However, once they finally wrestled the scene down into media-friendly sound-bites the healthy, cynical aspect to the Madchester explosion was tossed away, fearing it to be too incomprehensible to the average Joe Bloggs-wearing Joe Bloggs.
From there on in Madchester resembled a rather sad and battered beast.
But back in 1989 nobody could predict where this thing was heading, and although the momentum was strong, it was apparent that something very special was required to push it through the final frontiers; into the nation’s consciousness and onto everyone’s CD trays. It arrived in the form of the Stone Roses debut album; eleven songs that harnessed the potential already shown and taken to another place entirely.
Book-ended by songs declaring ambition and intent with ‘I Wanna Be Adored’ and ‘I Am The Resurrection’ (the latter extending into a groove-laden jam-out) the album ignited the slow-burning oils and sent the Roses orbiting amongst supposed brighter stars. Their contemporaries now included the mainstream icons, the household celebrities. Though this meant little to the band, referring to such acts as Kylie Minogue, Brown said “There’s no point moaning about them. You’ve got to get in there and stamp them out, because I believe that we have more worth”.
Cementing this statement came the news that the band had turned down a support slot to the Rolling Stones with the quire reasonable assumption that, “they should be supporting us”.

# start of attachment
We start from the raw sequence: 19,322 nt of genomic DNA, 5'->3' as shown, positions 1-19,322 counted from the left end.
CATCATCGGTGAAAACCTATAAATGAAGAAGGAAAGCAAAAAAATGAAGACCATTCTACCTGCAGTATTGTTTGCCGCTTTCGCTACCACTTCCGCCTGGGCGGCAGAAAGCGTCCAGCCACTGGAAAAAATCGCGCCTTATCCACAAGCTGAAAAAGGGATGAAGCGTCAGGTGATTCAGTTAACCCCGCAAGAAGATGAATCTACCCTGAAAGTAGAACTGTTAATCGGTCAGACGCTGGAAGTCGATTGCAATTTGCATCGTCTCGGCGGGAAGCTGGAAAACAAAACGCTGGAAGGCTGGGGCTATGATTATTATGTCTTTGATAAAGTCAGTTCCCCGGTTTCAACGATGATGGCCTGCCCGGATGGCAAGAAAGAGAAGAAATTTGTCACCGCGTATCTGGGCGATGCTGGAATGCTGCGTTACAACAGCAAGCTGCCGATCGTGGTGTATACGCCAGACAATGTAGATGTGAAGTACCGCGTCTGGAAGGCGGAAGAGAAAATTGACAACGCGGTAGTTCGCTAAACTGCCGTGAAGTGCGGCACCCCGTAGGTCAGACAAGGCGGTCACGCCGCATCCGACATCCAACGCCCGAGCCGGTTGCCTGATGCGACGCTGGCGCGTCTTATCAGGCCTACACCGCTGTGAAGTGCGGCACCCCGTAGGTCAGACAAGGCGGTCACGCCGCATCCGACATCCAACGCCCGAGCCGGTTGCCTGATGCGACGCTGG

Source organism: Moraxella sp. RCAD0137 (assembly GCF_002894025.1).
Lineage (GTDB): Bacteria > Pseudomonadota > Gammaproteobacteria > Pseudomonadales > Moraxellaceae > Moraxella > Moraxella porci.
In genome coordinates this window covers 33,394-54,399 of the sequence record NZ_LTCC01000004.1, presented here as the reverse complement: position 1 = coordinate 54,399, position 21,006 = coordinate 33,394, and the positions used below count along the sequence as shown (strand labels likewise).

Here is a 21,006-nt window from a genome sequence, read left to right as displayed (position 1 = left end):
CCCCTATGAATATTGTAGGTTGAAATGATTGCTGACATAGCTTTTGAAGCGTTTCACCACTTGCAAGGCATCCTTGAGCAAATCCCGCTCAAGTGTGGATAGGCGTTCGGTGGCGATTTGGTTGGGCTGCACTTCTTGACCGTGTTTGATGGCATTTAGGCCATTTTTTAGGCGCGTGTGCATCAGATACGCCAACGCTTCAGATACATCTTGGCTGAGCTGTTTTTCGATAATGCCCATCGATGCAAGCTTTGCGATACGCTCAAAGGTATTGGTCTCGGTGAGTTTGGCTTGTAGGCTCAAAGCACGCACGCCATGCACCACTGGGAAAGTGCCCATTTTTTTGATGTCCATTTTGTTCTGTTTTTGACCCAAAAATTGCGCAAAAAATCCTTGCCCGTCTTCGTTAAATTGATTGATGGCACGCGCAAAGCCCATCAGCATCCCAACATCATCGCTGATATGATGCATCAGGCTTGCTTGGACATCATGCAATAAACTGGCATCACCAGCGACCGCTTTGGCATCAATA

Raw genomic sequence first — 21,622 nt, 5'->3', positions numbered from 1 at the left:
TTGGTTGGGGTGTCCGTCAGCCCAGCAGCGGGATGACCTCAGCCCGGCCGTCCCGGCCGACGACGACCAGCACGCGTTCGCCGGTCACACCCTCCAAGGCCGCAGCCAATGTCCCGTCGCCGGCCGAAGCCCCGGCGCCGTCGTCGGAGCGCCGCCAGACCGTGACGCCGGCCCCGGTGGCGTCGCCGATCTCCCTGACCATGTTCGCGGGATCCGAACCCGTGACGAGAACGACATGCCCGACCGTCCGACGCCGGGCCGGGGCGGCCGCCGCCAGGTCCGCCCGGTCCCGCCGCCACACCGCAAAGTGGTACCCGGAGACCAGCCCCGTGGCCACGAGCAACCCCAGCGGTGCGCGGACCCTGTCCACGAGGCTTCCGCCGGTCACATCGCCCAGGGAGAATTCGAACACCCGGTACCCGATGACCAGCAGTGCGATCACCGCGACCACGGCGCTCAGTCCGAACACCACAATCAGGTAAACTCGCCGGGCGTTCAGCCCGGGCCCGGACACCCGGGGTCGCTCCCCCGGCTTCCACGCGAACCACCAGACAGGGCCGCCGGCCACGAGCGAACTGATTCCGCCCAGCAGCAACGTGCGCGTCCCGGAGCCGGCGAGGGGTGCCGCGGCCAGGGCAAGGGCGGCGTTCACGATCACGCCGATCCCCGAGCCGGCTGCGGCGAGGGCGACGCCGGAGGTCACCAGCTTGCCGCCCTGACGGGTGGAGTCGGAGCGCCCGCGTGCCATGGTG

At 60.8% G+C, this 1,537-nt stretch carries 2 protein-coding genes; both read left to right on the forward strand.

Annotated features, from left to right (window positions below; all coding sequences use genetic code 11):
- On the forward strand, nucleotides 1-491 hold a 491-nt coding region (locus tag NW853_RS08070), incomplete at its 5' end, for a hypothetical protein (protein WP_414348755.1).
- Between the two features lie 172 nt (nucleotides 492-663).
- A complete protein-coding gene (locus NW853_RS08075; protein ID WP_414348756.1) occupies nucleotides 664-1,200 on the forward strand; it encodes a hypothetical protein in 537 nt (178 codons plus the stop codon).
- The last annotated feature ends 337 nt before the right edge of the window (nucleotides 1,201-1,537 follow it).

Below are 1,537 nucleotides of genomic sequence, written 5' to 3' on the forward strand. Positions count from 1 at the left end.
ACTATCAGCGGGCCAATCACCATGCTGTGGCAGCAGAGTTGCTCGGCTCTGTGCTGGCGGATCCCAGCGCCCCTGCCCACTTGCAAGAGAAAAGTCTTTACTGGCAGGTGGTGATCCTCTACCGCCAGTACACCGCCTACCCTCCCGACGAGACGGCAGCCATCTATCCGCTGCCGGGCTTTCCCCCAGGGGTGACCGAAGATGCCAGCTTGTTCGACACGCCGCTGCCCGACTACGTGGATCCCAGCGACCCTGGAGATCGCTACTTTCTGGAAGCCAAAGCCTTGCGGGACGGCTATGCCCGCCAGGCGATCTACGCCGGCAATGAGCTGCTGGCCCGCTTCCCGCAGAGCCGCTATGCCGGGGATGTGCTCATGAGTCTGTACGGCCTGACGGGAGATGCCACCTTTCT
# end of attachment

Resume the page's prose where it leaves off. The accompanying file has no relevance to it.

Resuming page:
Having a fledgling album of such quality bolstered their arrogance and gave credibility to their ambitious claims of world domination. The laudatory reviews that followed were relatively tame compared to later praise. A year after its release the NME made it their ‘Album of the Decade’.
The LP contained many biblical references, using the most dramatic images available to get their message across. In songs such as Elizabeth My Dear (aiming their venom on the monarchy) and Bye Bye Badman (about the Paris riots of ’68) the Roses blended a contradictory fusion of political insurrection and scatheless, jangly music that worked perfectly. Social commentary was subtle, ironic, or devastatingly brutal as in the dour dreamscape of ‘Made of Stone’.
“Don’t these times fill your eyes? When the streets are cold and lonely and the cars they burn below me”
Most of the songs however dealt with more personal matters, their aesthetic worshipping of womankind or the bitter realisation of unrequited love. Empathy and devotion were sang with poetic ease and always with utter sincerity, Brown riding the waves of Squire’s guitar, the undercarriage of Reni’s constant groove keeping the songs alive.
Word of mouth and sterling recommendations propelled the album to a status only previously afforded to such works as Sgt Pepper and Dark Side of the Moon, an indispensible classic above and beyond just being the latest bible for bedsit dwellers.